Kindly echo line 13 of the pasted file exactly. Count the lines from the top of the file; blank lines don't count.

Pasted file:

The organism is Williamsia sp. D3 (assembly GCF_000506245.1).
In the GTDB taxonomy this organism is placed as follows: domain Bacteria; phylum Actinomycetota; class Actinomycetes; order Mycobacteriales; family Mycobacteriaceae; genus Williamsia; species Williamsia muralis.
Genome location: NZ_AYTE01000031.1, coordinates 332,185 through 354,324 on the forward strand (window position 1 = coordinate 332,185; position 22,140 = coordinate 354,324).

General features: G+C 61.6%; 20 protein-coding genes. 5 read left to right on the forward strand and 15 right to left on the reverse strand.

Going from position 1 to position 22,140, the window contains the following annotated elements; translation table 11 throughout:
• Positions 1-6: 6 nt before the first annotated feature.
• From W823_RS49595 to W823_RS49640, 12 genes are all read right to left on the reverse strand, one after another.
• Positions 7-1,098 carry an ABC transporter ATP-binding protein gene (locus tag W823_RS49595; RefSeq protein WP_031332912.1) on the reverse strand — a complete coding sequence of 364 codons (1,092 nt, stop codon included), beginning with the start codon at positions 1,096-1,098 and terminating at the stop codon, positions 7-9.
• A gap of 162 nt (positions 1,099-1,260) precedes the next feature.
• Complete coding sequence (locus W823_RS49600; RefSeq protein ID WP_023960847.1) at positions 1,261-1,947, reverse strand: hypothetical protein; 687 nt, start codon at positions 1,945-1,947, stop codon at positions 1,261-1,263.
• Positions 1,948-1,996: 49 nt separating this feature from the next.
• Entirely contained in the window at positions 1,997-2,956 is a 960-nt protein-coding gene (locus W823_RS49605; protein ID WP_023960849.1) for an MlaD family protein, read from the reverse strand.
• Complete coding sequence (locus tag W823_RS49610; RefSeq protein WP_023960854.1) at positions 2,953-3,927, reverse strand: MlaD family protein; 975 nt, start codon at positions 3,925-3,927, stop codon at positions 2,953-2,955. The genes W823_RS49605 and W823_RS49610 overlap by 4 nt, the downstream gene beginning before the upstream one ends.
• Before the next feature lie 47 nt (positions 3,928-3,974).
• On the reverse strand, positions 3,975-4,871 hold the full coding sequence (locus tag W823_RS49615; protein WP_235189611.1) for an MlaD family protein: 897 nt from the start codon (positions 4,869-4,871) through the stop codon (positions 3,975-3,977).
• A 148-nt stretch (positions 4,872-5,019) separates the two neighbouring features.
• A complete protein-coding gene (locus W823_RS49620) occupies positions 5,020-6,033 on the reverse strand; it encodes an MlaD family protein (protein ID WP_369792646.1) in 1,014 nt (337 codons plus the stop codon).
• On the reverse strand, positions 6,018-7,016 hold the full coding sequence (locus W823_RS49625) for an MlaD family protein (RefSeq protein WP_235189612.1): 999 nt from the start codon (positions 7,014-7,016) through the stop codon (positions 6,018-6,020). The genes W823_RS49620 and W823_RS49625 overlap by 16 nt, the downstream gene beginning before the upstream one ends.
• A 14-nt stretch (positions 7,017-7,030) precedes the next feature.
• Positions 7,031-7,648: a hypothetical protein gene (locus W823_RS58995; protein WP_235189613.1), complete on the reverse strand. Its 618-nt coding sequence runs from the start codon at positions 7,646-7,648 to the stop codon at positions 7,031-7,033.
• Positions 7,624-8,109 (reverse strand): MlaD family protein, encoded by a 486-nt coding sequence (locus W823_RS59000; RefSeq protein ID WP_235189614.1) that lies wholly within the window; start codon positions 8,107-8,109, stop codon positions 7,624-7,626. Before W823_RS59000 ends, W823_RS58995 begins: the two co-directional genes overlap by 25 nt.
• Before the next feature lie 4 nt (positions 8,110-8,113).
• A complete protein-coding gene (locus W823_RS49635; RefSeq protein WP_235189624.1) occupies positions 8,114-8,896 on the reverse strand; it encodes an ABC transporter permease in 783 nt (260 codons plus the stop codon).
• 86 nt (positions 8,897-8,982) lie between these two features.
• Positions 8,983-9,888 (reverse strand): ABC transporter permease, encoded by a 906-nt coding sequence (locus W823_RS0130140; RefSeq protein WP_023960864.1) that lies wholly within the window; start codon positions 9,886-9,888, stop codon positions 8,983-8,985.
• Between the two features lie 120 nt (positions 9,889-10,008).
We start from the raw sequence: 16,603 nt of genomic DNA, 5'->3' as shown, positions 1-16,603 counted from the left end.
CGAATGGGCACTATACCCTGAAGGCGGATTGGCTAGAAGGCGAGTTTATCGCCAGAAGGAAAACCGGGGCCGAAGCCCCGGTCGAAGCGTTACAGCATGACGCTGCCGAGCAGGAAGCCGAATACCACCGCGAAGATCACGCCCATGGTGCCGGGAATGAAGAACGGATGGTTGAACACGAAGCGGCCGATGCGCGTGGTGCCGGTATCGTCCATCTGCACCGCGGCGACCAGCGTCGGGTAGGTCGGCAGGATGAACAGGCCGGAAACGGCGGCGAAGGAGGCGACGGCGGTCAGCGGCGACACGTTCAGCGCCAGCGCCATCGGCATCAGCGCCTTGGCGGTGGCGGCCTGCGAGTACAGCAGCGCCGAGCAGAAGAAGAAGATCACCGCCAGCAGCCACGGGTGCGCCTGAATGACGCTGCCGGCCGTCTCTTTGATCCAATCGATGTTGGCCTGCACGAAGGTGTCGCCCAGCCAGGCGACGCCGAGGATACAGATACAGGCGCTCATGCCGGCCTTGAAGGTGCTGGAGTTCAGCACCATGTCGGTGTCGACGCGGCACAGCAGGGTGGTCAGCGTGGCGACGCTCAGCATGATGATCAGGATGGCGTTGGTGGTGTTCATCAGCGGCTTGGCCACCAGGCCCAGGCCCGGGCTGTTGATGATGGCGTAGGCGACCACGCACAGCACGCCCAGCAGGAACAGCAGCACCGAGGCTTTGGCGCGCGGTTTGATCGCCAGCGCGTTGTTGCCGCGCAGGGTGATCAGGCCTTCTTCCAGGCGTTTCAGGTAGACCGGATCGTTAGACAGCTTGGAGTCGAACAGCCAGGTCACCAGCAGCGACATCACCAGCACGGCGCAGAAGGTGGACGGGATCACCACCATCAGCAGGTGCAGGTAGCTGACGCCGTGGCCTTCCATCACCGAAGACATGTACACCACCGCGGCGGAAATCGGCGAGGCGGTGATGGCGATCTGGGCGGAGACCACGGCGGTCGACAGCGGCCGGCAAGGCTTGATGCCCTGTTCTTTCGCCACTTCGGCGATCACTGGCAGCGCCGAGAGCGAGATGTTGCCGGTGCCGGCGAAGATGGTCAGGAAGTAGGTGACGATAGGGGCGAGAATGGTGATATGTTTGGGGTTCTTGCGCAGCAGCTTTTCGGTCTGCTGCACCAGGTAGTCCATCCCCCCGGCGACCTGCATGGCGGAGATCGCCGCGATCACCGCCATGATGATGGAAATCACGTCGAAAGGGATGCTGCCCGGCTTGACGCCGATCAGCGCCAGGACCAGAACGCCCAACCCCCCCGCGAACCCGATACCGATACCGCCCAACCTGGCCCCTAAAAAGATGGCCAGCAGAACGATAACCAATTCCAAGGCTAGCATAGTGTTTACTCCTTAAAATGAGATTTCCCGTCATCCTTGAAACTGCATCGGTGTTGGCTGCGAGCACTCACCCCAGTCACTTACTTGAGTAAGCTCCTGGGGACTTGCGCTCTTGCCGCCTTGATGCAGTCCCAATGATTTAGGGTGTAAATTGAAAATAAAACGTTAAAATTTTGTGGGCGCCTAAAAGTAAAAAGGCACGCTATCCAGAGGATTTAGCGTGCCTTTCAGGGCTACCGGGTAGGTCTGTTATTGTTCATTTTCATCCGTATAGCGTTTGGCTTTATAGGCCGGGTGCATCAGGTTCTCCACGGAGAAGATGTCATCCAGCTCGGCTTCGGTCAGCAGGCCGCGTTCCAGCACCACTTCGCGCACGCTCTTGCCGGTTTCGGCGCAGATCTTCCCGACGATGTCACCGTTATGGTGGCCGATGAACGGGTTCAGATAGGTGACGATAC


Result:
• Complete coding sequence (locus tag W823_RS49610; RefSeq protein WP_023960854.1) at positions 2,953-3,927, reverse strand: MlaD family protein; 975 nt, start codon at positions 3,925-3,927, stop codon at positions 2,953-2,955. The genes W823_RS49605 and W823_RS49610 overlap by 4 nt, the downstream gene beginning before the upstream one ends.